When I was a boy, I can remember the Zero Population Growth (ZPG) movement, which was a response to the Club of Rome's Limits to Growth Mathusian thesis of "the world has limited resources, but human population is rising exponentially and therefore ecological disaster looms". Somewhere along the way, birth rates fell in response to global industrialization, rising incomes and changing incentive structures. In an agrarian society, children are potential units of production. They can be put to work in the fields and support you in your old age. In an industrialized society, children are cost centers. It was no wonder that birth rates fell as the emerging market economies boomed.
Today, ZPG has been realized (and more). Human global population will stabilize and shrink some time in the 21st Century. In fact, global population is about to reach an inflection point in the not too distant future as the number of old people will soon exceed the number of young children (via Business Insider):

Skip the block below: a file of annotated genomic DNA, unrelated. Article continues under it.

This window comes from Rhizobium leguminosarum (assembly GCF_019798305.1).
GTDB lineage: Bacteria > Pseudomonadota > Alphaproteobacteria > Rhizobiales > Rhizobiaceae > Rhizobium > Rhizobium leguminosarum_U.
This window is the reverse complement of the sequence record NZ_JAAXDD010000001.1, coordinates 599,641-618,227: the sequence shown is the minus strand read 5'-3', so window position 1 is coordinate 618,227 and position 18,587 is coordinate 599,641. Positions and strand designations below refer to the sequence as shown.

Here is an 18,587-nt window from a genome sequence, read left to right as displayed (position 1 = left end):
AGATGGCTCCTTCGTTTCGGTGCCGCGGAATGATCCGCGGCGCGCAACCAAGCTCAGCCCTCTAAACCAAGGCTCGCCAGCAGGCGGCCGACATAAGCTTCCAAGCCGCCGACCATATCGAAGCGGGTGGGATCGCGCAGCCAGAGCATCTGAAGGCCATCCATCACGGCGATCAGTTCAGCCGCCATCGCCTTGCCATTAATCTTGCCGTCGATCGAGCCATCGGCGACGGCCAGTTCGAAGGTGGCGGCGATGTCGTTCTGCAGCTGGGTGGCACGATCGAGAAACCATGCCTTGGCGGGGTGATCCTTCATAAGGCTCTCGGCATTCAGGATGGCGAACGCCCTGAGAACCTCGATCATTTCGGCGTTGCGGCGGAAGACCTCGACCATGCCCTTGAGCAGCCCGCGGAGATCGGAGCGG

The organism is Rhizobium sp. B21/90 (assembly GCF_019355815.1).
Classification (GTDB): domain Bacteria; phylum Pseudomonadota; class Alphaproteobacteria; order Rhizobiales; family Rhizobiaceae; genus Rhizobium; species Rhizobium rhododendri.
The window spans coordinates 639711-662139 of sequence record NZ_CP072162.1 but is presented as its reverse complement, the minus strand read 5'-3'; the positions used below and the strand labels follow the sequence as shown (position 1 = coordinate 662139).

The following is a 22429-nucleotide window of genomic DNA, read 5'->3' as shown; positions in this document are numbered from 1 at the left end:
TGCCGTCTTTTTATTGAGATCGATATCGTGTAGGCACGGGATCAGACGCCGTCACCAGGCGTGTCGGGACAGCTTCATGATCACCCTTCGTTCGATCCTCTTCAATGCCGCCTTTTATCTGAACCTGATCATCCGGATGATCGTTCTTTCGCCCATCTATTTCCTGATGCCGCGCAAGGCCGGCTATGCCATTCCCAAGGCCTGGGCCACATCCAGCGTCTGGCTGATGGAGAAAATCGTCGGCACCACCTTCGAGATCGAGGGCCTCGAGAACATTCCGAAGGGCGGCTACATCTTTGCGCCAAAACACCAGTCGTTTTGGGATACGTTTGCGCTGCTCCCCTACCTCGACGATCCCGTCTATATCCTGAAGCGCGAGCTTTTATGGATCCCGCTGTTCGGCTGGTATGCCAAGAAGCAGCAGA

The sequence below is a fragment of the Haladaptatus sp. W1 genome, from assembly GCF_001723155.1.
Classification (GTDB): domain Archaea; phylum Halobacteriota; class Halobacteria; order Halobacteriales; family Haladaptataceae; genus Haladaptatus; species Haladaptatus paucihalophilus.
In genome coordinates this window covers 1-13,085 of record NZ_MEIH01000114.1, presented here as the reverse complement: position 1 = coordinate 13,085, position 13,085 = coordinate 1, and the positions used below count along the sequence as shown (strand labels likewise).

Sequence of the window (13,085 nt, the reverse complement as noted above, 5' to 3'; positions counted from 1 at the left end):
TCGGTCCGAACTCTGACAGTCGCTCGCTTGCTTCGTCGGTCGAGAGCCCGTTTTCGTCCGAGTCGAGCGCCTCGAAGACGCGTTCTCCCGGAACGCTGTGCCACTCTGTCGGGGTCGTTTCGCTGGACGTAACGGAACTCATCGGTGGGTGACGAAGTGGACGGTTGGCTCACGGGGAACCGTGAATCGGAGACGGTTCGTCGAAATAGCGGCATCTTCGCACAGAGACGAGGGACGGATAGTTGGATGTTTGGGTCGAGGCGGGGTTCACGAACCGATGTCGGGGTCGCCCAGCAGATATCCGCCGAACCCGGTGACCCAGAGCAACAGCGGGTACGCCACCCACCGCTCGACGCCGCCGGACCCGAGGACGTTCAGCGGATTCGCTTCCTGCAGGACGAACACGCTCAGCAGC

A demographic shift like this raises all sorts of questions. For investors, it brings into the question of future returns as Baby Boomer demand for retirement income starts to dominate capital market returns and strain government retirement benefits. For policy makers worldwide, the issues are how to fund retirement benefits, as well as how to structure policies to transition to an aging society.
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